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VOL. 130 | NO. 217 | Friday, November 6, 2015

Cybersecurity Starts With Employees

By Patrick Tamburrino

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Patrick Tamburrino

Cybersecurity has been a hot topic for companies and individuals alike in recent years. Last month, the U.S. Senate passed the Cybersecurity Information Sharing Act, a new bill aimed to protect companies from hackers. The purpose is to allow businesses to communicate with each other and also share information with the government on cyber-criminal intelligence.

The bill has drawn controversy because of its fine line between security and privacy. Regardless of your stance on the issue, it’s testimony that cyberattacks are a growing national concern, and protecting sensitive data is a constant battle for individuals and businesses alike.

Ninety-five percent of all security incidents involve human error, according to IBM. This is a staggering and sobering statistic. Many of these cyber incidents involve an outside attacker gaining access to info that employees unintentionally provide. Still, many companies do not hold cybersecurity as a top priority and are more reactive than proactive in nature. 

At the highest level, cybersecurity drills down to ensuring that all of your online information is secure and that your electronic devices are protected against malware. To do your part in keeping your company data safe, follow these best practices in cybersecurity: 

• Set security to highest available settings on the highest-priority accounts. ?You can do this by seeing what authentication methods are available. For example, try two-factor authentication (where they text you a code before you can log in with your password), tokens, cookies and setting the password structure to something complicated (characters, upper-case, numbers and special symbols).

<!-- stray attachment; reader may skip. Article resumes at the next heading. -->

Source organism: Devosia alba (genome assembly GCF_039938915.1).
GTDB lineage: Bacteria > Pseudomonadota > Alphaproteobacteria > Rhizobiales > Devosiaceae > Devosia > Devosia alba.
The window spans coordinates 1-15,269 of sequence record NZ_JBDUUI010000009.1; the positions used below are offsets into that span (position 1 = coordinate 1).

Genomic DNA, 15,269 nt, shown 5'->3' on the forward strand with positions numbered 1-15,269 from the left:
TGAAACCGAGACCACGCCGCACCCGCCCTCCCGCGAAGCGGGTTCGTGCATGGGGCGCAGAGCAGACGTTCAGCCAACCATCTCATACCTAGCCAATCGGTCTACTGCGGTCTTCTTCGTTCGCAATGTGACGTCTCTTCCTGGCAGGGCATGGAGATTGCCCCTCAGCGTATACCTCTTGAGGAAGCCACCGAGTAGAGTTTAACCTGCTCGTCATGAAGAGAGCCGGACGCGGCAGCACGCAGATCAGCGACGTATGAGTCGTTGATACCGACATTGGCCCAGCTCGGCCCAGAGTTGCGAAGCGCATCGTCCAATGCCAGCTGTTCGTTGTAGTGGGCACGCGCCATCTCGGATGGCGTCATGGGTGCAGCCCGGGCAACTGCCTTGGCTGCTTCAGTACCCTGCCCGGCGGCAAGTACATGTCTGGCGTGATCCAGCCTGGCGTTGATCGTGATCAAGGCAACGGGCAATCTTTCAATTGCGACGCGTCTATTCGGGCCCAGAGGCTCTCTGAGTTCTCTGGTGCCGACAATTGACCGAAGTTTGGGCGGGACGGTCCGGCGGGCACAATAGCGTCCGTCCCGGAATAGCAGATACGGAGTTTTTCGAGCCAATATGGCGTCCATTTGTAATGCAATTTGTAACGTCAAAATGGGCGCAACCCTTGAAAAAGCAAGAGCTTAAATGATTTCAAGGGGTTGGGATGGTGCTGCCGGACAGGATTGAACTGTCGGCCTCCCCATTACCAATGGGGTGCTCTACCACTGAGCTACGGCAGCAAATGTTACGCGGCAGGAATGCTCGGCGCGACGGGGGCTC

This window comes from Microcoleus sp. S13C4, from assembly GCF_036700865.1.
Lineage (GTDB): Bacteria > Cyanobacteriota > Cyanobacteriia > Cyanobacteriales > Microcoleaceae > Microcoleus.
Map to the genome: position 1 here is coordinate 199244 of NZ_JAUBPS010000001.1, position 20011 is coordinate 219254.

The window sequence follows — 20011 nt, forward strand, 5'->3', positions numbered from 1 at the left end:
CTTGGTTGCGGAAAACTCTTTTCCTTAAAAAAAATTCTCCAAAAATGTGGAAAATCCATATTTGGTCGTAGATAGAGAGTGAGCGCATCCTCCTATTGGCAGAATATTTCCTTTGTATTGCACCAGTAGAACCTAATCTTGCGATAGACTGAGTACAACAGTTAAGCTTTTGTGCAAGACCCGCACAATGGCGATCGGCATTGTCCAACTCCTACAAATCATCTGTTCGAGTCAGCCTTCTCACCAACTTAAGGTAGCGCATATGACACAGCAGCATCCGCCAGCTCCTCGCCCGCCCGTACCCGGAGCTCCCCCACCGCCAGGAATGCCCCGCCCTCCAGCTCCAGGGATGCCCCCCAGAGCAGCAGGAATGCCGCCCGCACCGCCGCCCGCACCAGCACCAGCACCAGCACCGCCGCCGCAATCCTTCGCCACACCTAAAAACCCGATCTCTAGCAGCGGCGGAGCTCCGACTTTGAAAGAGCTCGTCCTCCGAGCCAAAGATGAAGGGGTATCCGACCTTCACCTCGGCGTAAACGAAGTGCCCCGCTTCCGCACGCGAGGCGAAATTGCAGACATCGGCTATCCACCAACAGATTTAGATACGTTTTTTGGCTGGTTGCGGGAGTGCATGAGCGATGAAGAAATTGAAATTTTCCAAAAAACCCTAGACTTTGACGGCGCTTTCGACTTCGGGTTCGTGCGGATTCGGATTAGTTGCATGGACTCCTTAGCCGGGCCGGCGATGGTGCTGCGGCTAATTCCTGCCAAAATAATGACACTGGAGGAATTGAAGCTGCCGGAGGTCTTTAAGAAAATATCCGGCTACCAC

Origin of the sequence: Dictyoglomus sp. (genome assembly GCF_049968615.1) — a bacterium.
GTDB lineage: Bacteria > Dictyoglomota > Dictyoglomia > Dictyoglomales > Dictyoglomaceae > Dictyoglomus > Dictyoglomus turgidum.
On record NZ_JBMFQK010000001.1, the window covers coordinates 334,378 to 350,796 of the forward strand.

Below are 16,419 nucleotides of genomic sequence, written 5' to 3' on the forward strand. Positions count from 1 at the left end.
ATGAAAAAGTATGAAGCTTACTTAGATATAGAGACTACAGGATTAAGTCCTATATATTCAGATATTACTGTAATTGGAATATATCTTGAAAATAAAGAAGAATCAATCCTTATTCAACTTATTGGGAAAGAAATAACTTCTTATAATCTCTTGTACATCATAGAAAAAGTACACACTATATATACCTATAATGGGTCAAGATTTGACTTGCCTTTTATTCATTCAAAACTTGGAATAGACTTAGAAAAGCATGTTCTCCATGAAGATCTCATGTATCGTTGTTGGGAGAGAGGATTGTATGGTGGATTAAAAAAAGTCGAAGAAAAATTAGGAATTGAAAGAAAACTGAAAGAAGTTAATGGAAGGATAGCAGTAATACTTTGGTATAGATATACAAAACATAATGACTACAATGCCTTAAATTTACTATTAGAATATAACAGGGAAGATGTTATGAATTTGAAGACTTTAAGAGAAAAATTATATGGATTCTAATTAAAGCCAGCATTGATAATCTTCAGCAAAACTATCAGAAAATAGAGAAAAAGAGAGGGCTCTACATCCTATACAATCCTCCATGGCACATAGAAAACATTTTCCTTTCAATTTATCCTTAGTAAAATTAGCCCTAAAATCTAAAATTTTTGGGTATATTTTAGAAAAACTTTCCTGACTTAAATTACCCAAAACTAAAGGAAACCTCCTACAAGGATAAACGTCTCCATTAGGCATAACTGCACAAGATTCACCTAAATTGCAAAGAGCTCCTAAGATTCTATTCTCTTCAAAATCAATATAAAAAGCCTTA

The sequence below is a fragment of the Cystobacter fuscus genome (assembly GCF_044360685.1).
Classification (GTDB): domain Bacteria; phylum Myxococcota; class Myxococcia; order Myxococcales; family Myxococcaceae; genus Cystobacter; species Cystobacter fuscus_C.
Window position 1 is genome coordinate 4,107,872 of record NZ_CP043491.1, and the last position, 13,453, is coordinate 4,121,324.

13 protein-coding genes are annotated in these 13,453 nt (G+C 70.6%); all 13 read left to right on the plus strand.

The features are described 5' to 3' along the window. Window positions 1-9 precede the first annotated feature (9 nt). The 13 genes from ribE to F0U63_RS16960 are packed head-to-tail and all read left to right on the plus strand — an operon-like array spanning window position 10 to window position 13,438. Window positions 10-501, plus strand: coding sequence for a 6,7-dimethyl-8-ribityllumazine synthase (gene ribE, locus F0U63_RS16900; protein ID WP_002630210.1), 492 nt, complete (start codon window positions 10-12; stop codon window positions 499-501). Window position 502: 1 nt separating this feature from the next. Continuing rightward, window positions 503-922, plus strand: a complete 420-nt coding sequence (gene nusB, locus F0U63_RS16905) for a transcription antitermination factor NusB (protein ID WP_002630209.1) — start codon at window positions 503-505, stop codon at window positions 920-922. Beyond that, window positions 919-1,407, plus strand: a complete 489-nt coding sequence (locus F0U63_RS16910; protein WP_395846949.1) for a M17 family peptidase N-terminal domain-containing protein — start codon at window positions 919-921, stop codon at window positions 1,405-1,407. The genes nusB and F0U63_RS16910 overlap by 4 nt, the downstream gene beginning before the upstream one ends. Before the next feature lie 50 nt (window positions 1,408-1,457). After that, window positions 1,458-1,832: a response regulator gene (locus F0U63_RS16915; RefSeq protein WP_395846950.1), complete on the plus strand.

• Install and maintain patches. Keep your work and home computers up-to-date with latest patches from Microsoft or Apple as well as antivirus protection.

• Steer clear of public Wi-Fi. The majority of Wi-Fi data traffic is unencrypted. When in a public place, look for “https://” in the address bar before the address of the site (indicates that the session is encrypted and nobody can decrypt/intercept the info) and always connect to your corporate office via Virtual Private Network before transferring files to and from servers.

• Exercise caution on email. Avoid downloading suspicious attachments or clicking on links from unknown email addresses.

• Ask for permission, not forgiveness. Do not download or install any software on your company equipment unless already approved by management and I.T.

• Finally, educate yourself on attacks and threats, safe browsing, software applications and more. While your I.T. staff should be well-versed in cybersecurity trends, it’s a good idea to be aware of what types of issues companies are facing. Visit the United States Computer Emergency Readiness Team website for tips: www.us-cert.gov/ncas/tips.

Patrick Tamburrino is the president of tamburrino inc., an IT strategy, support and management company in Memphis. He can be reached at patrick@tamburrino.com or Facebook.com/TamburrinoInc. 

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